-On a clean floured surface turn over your dough ready for rolling.
-Roll out your dough to a thickness of about 5mm
-Using a scone cutter cut out as many circles discs as you can- cut with a straight sharp clean cut without twisting. ( This step is fairly easy and children do love to do it!- some more confident ones even love to roll out the dough as you can't really go very wrong with it.)
-Gather the left over dough into a ball and roll out again in the same way to cut out more discs; continue until all the dough has been used up.
-Pre heat with a low heat, a non stick pan
-Place the discs on the warm pan with a couple of millimetres spacing around them
-On a low heat cook for 3 minutes on one side and then flip to cook on the other side, they should be beautiful and brown on both sides.
-Serve straight away, can be eaten plain or with butter, honey, fruit conserve, cream, or anything else that you can imagine up...
Last Minute Scones- makes about 9
This recipe is especially for busy mums who need a quick and simple scone for those last minute snacks. Designed to make on the go with no need of "exactness".
-3 Handfulls -Self raising flour (add about a tspn of baking soda if using plain flour)
-50-60g -butter (just using the guidlines on the pack of butter at 50g intervals)
-2 splashes -Milk
-1 & 1/2tspn sugar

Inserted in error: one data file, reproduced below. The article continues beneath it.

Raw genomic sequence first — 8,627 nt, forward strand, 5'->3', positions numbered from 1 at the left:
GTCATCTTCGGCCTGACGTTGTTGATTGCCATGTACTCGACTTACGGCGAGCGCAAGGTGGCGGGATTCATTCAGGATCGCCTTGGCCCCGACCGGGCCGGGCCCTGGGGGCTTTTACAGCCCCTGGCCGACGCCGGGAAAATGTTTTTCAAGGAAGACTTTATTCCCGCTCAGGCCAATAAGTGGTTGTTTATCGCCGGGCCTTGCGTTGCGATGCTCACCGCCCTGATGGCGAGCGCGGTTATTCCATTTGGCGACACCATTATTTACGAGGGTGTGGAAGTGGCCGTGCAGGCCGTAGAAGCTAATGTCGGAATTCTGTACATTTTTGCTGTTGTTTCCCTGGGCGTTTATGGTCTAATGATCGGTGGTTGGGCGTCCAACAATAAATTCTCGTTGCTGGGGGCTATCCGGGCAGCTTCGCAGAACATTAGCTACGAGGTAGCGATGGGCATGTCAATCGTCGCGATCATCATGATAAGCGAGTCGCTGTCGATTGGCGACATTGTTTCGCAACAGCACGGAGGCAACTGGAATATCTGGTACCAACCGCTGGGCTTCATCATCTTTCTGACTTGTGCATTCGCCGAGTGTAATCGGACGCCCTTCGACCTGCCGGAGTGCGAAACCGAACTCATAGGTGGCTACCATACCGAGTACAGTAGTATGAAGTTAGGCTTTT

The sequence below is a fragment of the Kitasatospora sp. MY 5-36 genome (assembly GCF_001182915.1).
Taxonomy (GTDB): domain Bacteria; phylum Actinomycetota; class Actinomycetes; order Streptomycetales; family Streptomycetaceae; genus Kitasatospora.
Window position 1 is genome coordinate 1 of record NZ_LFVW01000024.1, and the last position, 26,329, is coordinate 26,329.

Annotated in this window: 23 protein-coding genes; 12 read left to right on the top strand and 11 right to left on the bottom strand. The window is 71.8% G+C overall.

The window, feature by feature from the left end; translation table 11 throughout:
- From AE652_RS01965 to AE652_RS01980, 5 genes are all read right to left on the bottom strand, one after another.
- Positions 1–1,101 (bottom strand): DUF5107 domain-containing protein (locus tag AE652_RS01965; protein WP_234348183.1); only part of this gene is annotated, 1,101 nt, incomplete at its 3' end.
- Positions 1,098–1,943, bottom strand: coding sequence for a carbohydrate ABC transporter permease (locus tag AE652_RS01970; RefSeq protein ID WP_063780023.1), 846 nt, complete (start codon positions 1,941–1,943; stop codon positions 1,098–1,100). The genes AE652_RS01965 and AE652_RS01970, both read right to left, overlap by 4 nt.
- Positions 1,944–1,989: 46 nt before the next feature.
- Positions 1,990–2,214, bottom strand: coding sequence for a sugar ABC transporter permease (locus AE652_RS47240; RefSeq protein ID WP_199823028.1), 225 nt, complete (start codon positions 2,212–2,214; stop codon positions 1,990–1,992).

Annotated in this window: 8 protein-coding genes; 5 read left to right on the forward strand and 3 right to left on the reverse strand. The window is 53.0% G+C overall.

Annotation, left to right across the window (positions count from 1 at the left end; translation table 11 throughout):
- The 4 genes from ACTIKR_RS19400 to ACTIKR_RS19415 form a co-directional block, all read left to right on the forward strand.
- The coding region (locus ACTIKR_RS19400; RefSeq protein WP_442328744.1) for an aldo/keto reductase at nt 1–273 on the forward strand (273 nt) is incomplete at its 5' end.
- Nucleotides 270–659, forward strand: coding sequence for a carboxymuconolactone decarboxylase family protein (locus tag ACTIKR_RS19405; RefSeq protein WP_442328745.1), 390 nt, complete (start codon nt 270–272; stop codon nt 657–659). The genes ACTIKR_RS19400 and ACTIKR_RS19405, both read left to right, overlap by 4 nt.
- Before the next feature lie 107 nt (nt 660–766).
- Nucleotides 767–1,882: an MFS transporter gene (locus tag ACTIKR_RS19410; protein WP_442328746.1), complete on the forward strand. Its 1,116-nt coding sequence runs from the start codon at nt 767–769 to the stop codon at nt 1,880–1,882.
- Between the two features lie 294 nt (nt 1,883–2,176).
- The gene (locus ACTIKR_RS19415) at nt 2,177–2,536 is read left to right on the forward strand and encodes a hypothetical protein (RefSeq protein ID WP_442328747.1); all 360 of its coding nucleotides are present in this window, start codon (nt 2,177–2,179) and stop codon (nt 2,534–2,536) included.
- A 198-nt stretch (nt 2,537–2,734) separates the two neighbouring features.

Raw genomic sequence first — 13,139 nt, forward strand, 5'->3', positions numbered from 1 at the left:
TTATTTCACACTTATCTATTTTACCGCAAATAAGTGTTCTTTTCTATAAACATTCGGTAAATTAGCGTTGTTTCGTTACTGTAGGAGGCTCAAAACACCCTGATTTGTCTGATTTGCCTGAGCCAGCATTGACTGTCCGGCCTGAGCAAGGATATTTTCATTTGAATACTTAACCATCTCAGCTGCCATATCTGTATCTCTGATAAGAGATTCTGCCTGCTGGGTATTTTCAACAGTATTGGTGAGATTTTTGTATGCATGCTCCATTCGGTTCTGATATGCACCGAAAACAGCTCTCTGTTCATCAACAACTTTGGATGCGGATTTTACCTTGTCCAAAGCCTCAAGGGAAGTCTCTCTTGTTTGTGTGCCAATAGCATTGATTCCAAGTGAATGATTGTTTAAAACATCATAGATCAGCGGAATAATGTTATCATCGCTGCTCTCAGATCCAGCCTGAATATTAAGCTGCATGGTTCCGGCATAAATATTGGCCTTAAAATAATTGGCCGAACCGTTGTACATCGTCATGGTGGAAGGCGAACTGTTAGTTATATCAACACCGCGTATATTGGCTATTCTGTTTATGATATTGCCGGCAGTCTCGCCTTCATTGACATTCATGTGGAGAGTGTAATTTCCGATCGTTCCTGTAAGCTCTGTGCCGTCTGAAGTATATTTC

-2 pinches -extra flour for sprinkling
-A couple of teaspoons of milk for milk wash
-In a mixing bowl, add flour, sugar, salt and cold hard butter (straight from the fridge) roughly cut into small pieces.
-Using your fingertips rub the butter into the flour mix giving a "breadcrumb" consistency. (A couple of pieces of butter can still remain in small pieces doesn't all need to be rubbed in, it gives it a nice crumbly scone).
-Add a splash of milk, start to combine into a dough, then add the second splash judging how much more you need to give a soft, but just a little short of "sticky" dough- it needs to be "just beginning to be sticky" consistency.
-Using a pinch of flour, flour your surface where you will roll out your dough.
-Sprinkle a second pinch of flour on top of the dough, roll out to a thickness of about two and half to three centimetres.
-Cut with a floured cutter going straight down and up in one clean action NO twisting.
-Using a pallet knife (or similar) lift and place onto baking tray.
-Pour about a teaspoon of milk in a cup/bowl and using a brush give a milk wash on the tops of the scones taking care that the milk doesn't drip down the sides, otherwise it till not rise evenly. (If you do not have a brush, you can just use your finger to spread the milk on the tops.
-Bake for 15 mins at gas mark 7, -220 degrees Celsius (gas mark 6, -200 degrees Celsius for fan assisted ovens). The tops and bottoms should be lightly golden, and feel like a thin crust has formed on the top.
-Remove and place on wire rack to cool, enjoy hot/warm with your favourite accompaniments.
My love of "britishness" extend far before my arrival is this country.
HERE YOU WILL FIND:
FAMILY RECIPES BORN FROM MY BRITISH INFLUENCE-
FAMILY STORIES FROM OUR TRAVELS OVER BRITAIN-
STORIES OF BRITAIN